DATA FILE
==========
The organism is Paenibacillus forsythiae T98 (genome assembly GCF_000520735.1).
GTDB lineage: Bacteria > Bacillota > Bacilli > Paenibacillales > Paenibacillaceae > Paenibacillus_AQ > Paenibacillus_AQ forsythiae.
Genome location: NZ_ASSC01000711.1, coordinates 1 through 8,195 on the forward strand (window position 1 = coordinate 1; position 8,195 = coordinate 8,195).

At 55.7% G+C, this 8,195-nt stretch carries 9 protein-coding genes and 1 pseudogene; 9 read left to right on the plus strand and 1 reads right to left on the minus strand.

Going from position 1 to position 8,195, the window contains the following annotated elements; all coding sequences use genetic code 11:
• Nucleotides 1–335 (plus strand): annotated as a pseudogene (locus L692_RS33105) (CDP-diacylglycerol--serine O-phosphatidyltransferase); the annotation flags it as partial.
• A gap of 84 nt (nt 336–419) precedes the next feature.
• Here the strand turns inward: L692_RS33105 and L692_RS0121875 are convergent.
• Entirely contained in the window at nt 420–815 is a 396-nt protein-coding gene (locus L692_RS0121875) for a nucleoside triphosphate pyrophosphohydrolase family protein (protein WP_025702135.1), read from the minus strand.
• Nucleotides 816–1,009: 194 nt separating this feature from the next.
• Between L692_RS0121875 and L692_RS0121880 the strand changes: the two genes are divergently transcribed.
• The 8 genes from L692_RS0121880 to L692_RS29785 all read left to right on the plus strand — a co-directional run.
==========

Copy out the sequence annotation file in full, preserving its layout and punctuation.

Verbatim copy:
The organism is Paenibacillus forsythiae T98 (genome assembly GCF_000520735.1).
GTDB lineage: Bacteria > Bacillota > Bacilli > Paenibacillales > Paenibacillaceae > Paenibacillus_AQ > Paenibacillus_AQ forsythiae.
Genome location: NZ_ASSC01000711.1, coordinates 1 through 8,195 on the forward strand (window position 1 = coordinate 1; position 8,195 = coordinate 8,195).

At 55.7% G+C, this 8,195-nt stretch carries 9 protein-coding genes and 1 pseudogene; 9 read left to right on the plus strand and 1 reads right to left on the minus strand.

Going from position 1 to position 8,195, the window contains the following annotated elements; all coding sequences use genetic code 11:
• Nucleotides 1–335 (plus strand): annotated as a pseudogene (locus L692_RS33105) (CDP-diacylglycerol--serine O-phosphatidyltransferase); the annotation flags it as partial.
• A gap of 84 nt (nt 336–419) precedes the next feature.
• Here the strand turns inward: L692_RS33105 and L692_RS0121875 are convergent.
• Entirely contained in the window at nt 420–815 is a 396-nt protein-coding gene (locus L692_RS0121875) for a nucleoside triphosphate pyrophosphohydrolase family protein (protein WP_025702135.1), read from the minus strand.
• Nucleotides 816–1,009: 194 nt separating this feature from the next.
• Between L692_RS0121875 and L692_RS0121880 the strand changes: the two genes are divergently transcribed.
• The 8 genes from L692_RS0121880 to L692_RS29785 all read left to right on the plus strand — a co-directional run.